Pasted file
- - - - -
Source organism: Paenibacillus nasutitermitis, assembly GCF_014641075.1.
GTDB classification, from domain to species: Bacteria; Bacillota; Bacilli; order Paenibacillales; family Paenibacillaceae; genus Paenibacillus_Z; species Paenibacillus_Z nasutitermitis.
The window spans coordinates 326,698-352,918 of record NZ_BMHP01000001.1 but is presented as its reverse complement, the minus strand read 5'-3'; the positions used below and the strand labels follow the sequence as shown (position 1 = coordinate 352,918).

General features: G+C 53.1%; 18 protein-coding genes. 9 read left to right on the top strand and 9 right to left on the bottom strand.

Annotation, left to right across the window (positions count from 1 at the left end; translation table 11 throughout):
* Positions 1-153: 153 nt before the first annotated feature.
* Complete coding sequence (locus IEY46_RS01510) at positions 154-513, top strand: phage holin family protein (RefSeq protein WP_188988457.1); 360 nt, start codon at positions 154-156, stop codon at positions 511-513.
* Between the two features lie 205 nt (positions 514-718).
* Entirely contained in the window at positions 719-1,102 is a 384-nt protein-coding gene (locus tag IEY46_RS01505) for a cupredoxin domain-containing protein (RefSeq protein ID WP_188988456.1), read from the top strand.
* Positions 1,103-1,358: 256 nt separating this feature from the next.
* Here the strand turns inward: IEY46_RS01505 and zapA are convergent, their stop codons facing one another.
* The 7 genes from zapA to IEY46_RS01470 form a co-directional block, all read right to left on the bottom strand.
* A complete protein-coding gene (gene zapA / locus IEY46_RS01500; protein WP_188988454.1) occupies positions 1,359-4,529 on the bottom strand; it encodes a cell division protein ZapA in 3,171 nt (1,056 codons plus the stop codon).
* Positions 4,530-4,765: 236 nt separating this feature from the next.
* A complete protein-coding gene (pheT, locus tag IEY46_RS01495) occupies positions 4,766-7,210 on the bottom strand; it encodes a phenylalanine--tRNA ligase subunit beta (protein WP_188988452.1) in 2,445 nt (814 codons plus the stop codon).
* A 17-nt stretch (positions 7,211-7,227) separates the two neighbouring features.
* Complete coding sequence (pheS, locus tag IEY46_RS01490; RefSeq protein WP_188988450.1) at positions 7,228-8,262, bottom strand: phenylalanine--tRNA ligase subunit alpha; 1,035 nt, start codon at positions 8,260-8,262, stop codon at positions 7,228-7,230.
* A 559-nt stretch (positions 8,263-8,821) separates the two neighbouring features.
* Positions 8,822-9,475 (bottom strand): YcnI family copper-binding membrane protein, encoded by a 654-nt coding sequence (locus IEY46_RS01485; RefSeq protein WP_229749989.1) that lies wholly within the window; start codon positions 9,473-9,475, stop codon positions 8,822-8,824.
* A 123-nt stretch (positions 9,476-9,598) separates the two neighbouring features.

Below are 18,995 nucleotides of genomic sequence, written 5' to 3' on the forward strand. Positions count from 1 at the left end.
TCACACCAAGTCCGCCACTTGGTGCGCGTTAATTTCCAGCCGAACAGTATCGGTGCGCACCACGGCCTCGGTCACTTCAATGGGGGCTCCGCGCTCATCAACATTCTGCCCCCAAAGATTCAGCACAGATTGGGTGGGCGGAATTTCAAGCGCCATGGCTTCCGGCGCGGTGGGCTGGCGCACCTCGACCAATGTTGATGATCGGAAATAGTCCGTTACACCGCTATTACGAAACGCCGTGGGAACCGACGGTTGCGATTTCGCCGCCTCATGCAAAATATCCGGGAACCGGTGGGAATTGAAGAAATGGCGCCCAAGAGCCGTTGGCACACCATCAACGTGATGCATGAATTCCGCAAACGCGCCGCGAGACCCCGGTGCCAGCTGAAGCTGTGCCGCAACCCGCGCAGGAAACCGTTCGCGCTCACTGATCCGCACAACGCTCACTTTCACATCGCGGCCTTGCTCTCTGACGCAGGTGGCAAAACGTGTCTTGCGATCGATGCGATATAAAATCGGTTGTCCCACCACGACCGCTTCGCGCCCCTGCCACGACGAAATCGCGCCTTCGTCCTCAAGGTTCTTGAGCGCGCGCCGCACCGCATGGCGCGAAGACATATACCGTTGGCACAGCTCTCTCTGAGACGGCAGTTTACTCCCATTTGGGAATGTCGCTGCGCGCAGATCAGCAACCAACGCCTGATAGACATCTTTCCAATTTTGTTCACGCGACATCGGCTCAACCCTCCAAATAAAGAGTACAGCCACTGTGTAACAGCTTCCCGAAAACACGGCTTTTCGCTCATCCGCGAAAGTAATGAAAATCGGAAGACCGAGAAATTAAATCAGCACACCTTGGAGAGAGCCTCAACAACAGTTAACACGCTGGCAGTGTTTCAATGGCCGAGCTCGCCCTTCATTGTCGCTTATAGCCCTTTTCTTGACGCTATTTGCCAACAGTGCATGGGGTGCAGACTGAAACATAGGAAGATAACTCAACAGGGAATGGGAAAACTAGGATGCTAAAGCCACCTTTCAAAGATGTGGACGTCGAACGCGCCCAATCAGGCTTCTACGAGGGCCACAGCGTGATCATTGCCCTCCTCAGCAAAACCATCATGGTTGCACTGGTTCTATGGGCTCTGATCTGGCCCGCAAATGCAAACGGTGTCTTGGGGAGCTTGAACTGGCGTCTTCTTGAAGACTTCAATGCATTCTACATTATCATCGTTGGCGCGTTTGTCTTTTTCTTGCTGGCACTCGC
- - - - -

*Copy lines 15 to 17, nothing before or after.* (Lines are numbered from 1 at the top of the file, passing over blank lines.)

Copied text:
* A complete protein-coding gene (pheT, locus tag IEY46_RS01495) occupies positions 4,766-7,210 on the bottom strand; it encodes a phenylalanine--tRNA ligase subunit beta (protein WP_188988452.1) in 2,445 nt (814 codons plus the stop codon).
* A 17-nt stretch (positions 7,211-7,227) separates the two neighbouring features.
* Complete coding sequence (pheS, locus tag IEY46_RS01490; RefSeq protein WP_188988450.1) at positions 7,228-8,262, bottom strand: phenylalanine--tRNA ligase subunit alpha; 1,035 nt, start codon at positions 8,260-8,262, stop codon at positions 7,228-7,230.